Stephanie Soong Johnston: A lot has happened since I was on the podcast in January. At the time, we were all waiting for what the Biden administration would do when Treasury resumed its place at the negotiating table at the OECD’s inclusive framework.
We started seeing some action in February when the new Treasury team said it had abandoned the safe harbor idea, which was a big deal for the other countries in the inclusive framework.
In April the inclusive framework steering group met with the new U.S. negotiator, Itai Grinberg, and a slide deck happened to leak out showing that the U.S. had a new proposal to help unblock the scoping issues of pillar 1.
This was called the comprehensive scoping proposal. It called for designing quantitative criteria linked to revenue and profit margins to narrow the scope of pillar 1 rules so they only apply to the largest and most profitable MNE groups, regardless of industry classification or business model. Of course, this raised questions about how the rules would apply to profitable segments of otherwise unprofitable companies, like Amazon and its cloud business.
The inclusive framework steering group met again in May, and there Treasury proposed the 15 percent global minimum tax rate floor for pillar 2, as an opening offer that stressed that the rate should be higher in line with what the Biden administration is trying to do in terms of reforming the international provisions of the Tax Cuts and Jobs Act, which primarily calls for doubling the GILTI rate to 21 percent, among other things.
There has been a lot of talk about how the Biden administration has signaled a return to multilateralism. Sources I’ve talked to have said that its engagement with the inclusive framework has rebooted the negotiations. But I really don’t think the U.S. has ever really stopped engaging with others in the inclusive framework under the Trump administration. It’s just that the Biden administration has been publicizing that work more and framing it as part of the United States’ return to multilateralism in general.
What has been especially interesting to me is that Treasury has been carrying out the Biden administration’s domestic agenda in parallel with the OECD tax reform talks, particularly under pillar 2.
David D. Stewart: Now, you mentioned these unilateral DSTs a few minutes ago. On a separate track from the OECD process, there have been U.S. trade representative investigations into DSTs. Can you give us an update on that?
Stephanie Soong Johnston: The Office of the U.S. Trade Representative [USTR] confirmed in early June that it wrapped up its investigations into the DSTs of Austria, India, Italy, Spain, Turkey, and the United Kingdom. It said that they would impose 25 percent tariffs on more than 2 billion worth of imports from those countries after they found that their DSTs discriminate against U.S. businesses. But it also said in the same breath, they will suspend these tariffs for up to 180 days until November 29, to give more room to the OECD negotiations to conclude.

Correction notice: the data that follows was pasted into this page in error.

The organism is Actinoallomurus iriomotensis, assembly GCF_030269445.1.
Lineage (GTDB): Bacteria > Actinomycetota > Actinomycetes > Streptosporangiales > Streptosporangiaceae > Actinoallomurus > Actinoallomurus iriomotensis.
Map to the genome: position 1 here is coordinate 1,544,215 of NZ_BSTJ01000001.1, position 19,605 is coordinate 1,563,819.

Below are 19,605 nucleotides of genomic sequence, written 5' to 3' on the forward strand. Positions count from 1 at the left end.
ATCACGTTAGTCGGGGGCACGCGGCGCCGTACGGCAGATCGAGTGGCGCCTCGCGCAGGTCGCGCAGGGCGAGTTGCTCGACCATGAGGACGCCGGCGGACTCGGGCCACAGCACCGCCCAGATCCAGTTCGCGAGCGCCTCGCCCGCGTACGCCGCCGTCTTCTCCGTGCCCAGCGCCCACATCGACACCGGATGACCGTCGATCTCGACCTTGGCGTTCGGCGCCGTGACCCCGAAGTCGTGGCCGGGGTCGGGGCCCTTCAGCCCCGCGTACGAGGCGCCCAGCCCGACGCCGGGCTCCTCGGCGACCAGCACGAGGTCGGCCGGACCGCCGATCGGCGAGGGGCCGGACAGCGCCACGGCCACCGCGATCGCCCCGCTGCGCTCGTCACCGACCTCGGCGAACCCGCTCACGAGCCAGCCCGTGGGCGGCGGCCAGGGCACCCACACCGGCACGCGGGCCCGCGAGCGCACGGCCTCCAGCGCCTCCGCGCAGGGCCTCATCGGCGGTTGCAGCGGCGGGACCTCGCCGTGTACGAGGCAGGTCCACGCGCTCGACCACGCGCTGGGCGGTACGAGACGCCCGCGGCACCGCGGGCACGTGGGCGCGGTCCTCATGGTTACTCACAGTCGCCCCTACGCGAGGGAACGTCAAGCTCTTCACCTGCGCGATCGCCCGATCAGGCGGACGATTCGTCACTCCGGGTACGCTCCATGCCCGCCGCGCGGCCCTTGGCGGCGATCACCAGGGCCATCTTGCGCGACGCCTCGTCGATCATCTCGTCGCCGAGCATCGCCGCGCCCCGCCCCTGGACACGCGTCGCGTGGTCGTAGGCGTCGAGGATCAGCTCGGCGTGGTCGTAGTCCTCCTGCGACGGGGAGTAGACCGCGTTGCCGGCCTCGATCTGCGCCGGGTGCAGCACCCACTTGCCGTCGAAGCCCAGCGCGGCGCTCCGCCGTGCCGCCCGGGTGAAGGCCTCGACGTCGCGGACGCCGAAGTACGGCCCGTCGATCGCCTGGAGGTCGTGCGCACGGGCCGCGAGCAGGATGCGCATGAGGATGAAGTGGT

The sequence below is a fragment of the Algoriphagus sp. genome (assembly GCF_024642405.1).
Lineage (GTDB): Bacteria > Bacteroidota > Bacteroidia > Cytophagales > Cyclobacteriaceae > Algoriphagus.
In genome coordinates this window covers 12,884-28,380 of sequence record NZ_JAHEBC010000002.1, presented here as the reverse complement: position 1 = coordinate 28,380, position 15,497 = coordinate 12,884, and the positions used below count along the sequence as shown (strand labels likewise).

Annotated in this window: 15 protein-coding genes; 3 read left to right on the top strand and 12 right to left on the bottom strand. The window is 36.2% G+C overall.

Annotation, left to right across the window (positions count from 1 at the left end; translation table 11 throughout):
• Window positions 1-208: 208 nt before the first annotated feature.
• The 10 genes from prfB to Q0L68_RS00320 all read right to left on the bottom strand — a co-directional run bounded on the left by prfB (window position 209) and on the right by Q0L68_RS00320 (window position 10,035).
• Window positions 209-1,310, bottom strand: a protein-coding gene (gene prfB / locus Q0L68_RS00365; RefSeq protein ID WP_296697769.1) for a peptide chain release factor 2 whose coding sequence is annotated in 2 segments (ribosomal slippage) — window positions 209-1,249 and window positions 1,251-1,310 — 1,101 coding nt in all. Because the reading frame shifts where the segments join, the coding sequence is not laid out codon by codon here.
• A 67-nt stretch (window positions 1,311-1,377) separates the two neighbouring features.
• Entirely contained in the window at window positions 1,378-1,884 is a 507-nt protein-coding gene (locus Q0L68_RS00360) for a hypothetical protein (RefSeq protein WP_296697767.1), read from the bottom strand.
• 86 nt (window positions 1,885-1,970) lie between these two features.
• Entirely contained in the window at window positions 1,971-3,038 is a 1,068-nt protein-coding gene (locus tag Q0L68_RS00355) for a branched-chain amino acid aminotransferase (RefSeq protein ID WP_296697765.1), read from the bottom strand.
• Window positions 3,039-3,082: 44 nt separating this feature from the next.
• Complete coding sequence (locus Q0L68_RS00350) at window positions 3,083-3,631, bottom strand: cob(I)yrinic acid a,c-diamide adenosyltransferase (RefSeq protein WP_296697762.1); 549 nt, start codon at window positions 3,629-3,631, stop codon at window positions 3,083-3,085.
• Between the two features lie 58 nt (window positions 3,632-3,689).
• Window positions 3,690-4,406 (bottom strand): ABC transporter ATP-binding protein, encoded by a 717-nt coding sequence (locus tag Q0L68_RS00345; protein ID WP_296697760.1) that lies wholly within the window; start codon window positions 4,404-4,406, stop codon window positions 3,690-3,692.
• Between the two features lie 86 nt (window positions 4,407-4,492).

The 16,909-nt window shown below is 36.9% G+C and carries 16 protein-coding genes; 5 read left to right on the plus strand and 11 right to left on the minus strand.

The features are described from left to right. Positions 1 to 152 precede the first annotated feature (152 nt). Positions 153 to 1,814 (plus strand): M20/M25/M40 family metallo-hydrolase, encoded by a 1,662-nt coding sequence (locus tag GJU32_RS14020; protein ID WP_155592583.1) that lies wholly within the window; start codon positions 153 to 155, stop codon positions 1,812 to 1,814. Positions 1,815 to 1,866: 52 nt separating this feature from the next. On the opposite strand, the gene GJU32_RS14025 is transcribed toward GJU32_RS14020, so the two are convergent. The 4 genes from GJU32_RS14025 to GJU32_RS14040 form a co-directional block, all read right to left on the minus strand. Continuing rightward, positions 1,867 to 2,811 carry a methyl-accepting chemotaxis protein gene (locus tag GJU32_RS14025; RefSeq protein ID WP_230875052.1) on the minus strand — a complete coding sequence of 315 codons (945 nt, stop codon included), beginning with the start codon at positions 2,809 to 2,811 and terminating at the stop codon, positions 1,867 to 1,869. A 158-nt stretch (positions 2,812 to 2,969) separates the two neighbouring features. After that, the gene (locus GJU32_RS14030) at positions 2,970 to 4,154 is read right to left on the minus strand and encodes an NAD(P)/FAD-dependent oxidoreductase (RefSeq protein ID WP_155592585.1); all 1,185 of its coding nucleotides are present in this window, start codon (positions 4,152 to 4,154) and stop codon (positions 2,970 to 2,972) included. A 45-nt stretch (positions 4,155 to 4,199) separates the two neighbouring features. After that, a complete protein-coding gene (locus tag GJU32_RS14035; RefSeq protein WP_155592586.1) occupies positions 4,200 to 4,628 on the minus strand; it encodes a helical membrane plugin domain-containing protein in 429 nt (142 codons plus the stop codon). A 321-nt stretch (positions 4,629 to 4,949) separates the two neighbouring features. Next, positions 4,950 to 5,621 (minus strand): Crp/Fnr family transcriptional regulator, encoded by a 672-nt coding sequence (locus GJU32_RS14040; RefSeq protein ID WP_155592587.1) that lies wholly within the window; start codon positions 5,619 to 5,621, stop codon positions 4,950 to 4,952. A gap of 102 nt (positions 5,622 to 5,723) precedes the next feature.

France, you might remember, faces some retaliatory tariffs as well. I think that the USTR is going to just wait until all of these negotiations are concluded before moving ahead with these tariffs.
Even though these DSTs issues are sort of separate from what’s going on with the OECD, it’s very much tied into what’s happening with the OECD. It provides motivation for countries to get to some kind of agreement to avoid having this all out trade war between the United States and other countries.
David D. Stewart: All right. Now, turning back to that agreement, it seems that the G-7 was the first to make news on this lately. Can you tell me what happened there?
Stephanie Soong Johnston: The G-7 finance ministers met June 4 and 5 in London under the U.K. presidency where they gave political backing to the two pillars. They also offered a few more details about what had been negotiated.
Specifically on pillar 1, they agreed that market jurisdiction should have taxing rights on at least 20 percent of profit exceeding a 10 percent margin for the largest and most profitable MNEs. On pillar 2, they agreed on a minimum tax rate of at least 15 percent.
To those who had been following these negotiations very closely, the G-7 agreement represented an incremental step to a broader agreement within the inclusive framework and in the G-20. But you wouldn’t know it from the media frenzy surrounding it.
David D. Stewart: Now, of course, following that, that led into the much anticipated, at least among us tax people, inclusive framework meeting. Did they come to an agreement?
Stephanie Soong Johnston: The inclusive framework met June 30 and July 1 to see if they could reach some kind of agreement on the two pillars. They nearly got there. 130 out of the 139 countries ended up signing on.
There were nine holdouts at the time. Those were Barbados, Estonia, Hungary, Ireland, Kenya, Nigeria, Peru, Sri Lanka, and St. Vincent and the Grenadines.
However, Peru and St. Vincent and the Grenadines later joined the agreement, leaving seven.
They also published a statement with the elements that the countries were able to agree to.
David D. Stewart: What did they decide on pillar 1?
Stephanie Soong Johnston: The statement was very brief. It was five pages, but it did say a lot. It did reveal a lot about what the two pillars are starting to look like. I’ll just pull out a few details that I thought were interesting.
There’s now a phasing in period for amount A. According to the agreement, amount A would apply to MNEs’ global turnover exceeding €20 billion and profitability above 10 percent. That turnover threshold would eventually be halved depending on the successful implementation of amount A rules. That assessment will be based on a review set to begin seven years after the agreement is enforced. About 100 of the largest, most profitable companies are expected to be in scope.
On nexus, there’s going to be a new, special purpose nexus rule, permitting allocation of amount A to a market jurisdiction when the in-scope MNE derives about at least €1 million in revenue from that jurisdiction. For smaller jurisdictions with GDP lower than €40 billion, the nexus will be set at €250,000.